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[casi-analysis] casi-news digest, Vol 1 #8 - 4 msgs

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Today's Topics:

   1. Iraq "could get state oil firm" (ppg)
   2. UK Pays Families of Iraqis Killed by Brits (cafe-uni)
   3. Full Text - Statement Issued By The Hutton Inquiry (cafe-uni)
   4. Carnegie Group Says Bush Made Wrong Claims on WMD (cafe-uni)


Message: 1
From: "ppg" <>
To: <>
Subject: Iraq "could get state oil firm"
Date: Thu, 8 Jan 2004 15:57:57 -0500

[ Presenting plain-text part of multi-format email ]

Story from BBC NEWS:
Thursday, 8 January, 2004, 17:35 GMT

Iraq 'could get state oil firm'

US advisers and Iraqi officials are considering the setting up of a state-r=
un oil company in Iraq, according to the Wall Street Journal.
The move would significantly limit the role of foreign oil companies in Ira=
q, which has the second-largest proven oil reserves in the world.

It also would help allay criticism that the US-led invasion was primarily a=
imed at securing control of oil fields.

"It's just pragmatism", a coalition authority adviser told the paper.

Protected from politics

Under the proposals, the day-to-day running of the company would be carried=
 out by a professional management team.

While an oil minister would be ultimately responsible for what was happenin=
g, the company would be somewhat insulated from political interference, the=
 Wall Street Journal (WSJ) said.

A similar structure is in place in Saudi Arabia and Kuwait and according to=
 Robert McKee, an oil adviser for the Coalition Provisional Authority, "our=
 preference is definitely in that direction".

Interim oil minister Ibrahim Bahr al-Uloum is meeting separately with indus=
try officials and plans to unveil a study on restructuring at an oil confer=
ence in Baghdad next month.

The advisers argue that a politically independent company would be able to =
boost production and improve operations without fuelling nationalistic ange=
r that the country's assets were being stripped.

No decision yet

And that, in the long run, may help bring an end to the social unrest that =
has seen oil pipelines attacked and led to jostling between Kurds in the no=
rth and Shia in the south, the WSJ said.

A spokeswoman for the Coalition Provisional Authority, the US-led administr=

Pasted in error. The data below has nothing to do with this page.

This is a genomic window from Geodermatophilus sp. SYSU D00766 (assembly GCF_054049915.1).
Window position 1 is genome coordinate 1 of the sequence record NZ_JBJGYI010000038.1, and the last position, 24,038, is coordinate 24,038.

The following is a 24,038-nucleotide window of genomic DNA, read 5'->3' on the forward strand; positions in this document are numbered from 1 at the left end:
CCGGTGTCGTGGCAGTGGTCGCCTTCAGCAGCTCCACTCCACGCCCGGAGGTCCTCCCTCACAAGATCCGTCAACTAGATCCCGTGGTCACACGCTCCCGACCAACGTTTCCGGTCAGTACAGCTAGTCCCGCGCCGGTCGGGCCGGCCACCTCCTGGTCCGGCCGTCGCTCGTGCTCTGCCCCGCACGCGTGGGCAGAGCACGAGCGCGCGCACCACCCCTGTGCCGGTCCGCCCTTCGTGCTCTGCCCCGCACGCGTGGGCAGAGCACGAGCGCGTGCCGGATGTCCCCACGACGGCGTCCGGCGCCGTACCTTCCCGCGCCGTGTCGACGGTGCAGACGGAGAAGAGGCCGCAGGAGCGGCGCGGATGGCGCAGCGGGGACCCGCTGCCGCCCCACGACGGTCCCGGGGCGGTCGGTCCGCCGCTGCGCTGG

ation that has run Iraq since Saddam Hussein was overthrown, was keen to po=
int out that Mr McKee's role is purely one of adviser.

The final decision on how Iraq's oil industry is run will ultimately be dec=
ided by the Iraqi people themselves.

"Nothing has been ruled out, nothing has been ruled in," she said.


Message: 2
From: "cafe-uni" <>
To: "casi news" <>
Subject: UK Pays Families of Iraqis Killed by Brits
Date: Thu, 8 Jan 2004 22:18:51 -0000

Use  WWW.CAFE-UNI.CO.UK  for news  on Iraq
and other Middle East News

> MoD pays out for Iraqi civilian deaths
> Richard Norton-Taylor
> Wednesday January 7, 2004
> The Guardian
> The government has paid compensation believed to amount to
thousands of
> pounds to three families of Iraqi civilians allegedly
killed by British
> troops, it was disclosed yesterday.
> A further 13 claims following the deaths of Iraqi
civilians are being
> investigated, the Ministry of Defence said.
> One of the payments has been made to the family of Baha
Mousa, the son of a
> police colonel, who died allegedly after being assaulted
with seven other
> young Iraqis by British soldiers in Basra last September.
> A British army death certificate is reported to state that
Mr Mousa died of
> "asphyxia".
> One of the survivors of the alleged incident is reported
to have suffered
> serious kidney failure.
> The MoD yesterday declined to comment on a report that it
had offered the
> Mousa family =A34,500 in compensation.
> However, it insisted that money given to Iraqi families
was in the form of
> "ex gratia payments". That did not mean the MoD accepted
liability for any
> of the deaths, it said. "We do not accept admission of
guilt. That is the
> policy."
> But a spokesman said that "several British soldiers" were
assisting the
> special investigation branch of the military police who